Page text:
Vocals fill an important gap in the mid-range of the audio spectrum that is often unoccupied by other instruments in the mix. This is amazing for artists that can sing, but it leaves the rest of us struggling to fill the missing piece in our tracks. Platforms like Splice are full of short vocal samples that sound great but are not long enough to fill an entire song alone. Luckily we can stretch the use of these vocals through clever sampling and remixing.
One of my favorite methods of vocal editing is to turn them into pads that sit in the background. This fills the frequency spectrum without complicating the overall mix. This can be accomplished in a few ways:
Finding a Sustained Note (Getting Lucky):
Pads should be loooong and drawn out, so if you are lucky enough to find a vocal where the artist holds a note, that sample can probably be used as a pad in itself. Simply drop the held note into your favorite sampler and voila! A pad synth! Unfortunately, most of us aren’t as lucky to have the perfect sample right off the bat, so we have to make our own.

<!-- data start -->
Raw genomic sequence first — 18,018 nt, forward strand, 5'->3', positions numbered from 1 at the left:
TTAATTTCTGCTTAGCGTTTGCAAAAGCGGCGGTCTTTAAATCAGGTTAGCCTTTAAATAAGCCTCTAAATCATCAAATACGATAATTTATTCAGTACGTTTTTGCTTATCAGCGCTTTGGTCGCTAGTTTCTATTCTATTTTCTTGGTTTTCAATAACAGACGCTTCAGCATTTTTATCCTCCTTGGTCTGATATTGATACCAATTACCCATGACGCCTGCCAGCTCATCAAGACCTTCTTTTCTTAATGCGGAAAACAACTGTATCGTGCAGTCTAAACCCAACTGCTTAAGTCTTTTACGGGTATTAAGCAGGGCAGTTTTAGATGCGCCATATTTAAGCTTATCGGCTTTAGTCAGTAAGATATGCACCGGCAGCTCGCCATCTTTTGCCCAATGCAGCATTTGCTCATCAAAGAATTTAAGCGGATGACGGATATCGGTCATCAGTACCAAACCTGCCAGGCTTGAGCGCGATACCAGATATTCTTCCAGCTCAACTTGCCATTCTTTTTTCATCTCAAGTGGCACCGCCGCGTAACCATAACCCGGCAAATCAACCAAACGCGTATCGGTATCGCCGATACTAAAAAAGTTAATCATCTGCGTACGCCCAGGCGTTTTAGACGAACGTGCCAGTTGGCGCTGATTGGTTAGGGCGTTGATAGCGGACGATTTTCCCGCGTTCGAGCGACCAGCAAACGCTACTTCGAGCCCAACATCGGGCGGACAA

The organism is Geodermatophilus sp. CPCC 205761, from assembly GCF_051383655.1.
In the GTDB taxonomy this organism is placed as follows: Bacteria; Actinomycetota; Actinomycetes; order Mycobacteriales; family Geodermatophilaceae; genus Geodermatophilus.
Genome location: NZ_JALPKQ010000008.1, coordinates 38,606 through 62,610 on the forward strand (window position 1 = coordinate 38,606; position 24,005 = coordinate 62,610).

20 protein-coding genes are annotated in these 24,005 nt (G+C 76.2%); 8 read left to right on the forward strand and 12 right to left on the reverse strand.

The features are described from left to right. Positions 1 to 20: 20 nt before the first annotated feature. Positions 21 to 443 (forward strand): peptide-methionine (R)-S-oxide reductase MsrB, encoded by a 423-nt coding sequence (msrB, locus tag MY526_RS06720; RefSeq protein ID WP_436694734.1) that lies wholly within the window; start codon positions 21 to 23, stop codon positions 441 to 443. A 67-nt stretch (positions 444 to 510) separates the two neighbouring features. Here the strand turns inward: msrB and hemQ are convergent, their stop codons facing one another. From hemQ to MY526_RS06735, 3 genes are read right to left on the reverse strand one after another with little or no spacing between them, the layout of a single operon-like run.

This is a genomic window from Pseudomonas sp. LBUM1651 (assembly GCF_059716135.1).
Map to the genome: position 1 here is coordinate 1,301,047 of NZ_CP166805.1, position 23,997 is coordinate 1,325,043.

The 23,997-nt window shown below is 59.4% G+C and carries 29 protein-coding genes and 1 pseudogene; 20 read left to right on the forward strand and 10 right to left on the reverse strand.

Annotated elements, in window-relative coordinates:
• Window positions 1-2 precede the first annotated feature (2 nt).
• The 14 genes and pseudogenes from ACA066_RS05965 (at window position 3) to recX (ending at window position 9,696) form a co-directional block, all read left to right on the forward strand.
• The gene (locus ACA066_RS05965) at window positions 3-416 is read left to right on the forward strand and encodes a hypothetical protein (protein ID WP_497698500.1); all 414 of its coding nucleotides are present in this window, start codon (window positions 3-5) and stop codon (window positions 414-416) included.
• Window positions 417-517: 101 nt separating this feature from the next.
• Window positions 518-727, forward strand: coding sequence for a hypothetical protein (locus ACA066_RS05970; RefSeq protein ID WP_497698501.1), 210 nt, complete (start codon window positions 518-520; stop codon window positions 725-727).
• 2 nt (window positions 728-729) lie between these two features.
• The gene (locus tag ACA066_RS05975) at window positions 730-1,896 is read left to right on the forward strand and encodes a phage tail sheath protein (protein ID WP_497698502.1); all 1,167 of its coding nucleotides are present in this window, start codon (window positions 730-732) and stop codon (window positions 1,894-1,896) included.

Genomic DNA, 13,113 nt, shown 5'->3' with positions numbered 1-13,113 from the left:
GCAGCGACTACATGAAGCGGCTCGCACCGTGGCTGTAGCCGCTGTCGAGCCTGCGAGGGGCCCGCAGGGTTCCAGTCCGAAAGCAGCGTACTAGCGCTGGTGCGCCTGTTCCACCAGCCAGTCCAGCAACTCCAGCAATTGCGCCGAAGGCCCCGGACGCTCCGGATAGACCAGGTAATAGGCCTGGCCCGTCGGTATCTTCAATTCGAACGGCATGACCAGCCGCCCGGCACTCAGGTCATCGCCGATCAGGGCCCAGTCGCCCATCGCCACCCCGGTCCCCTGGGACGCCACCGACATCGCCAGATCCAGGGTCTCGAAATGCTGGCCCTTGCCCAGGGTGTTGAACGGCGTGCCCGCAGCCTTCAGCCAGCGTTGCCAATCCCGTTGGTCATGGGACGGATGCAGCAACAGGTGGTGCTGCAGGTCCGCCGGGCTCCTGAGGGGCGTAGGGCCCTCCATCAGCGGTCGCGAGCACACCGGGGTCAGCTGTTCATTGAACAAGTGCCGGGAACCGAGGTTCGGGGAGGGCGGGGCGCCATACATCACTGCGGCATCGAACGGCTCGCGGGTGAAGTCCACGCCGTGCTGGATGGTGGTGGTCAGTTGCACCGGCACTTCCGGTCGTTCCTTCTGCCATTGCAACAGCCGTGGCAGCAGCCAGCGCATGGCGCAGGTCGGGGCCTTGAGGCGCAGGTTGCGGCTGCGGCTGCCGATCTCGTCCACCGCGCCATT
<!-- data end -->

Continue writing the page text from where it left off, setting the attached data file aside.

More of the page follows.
Infinity Reverb (Adding some color):
The first method is to take your vocal and put a ton of reverb on it. A long enough reverb will produce a long drawn out tail that acts like a sustained note. There’s a catch though! Because they work by combining lots of little echos, reverbs tend to make the sound a little thinner and add their own color. This could be desirable in some instances but for the most part I find that it just sounds like a vocal that went through a reverb. It can be hard to make the reverb method sound like a true sustained note.
A Dedicated Tool (Quick and Easy):
That’s where Live Freeze comes in. I spent close to a year of R&D trying to tackle this exact problem of turning short instants in time of sound into sustained notes. Live freeze is able to turn a short sample into a sustained note for any type of sound from a singer to a snare drum. I use it all the time for vocal pads because it lets me use a single short vocal phrase for an entire song’s worth of background elements. Below is a video demonstration of the process:
You can get Live Freeze in Low Tides 1.3+. Check it out today!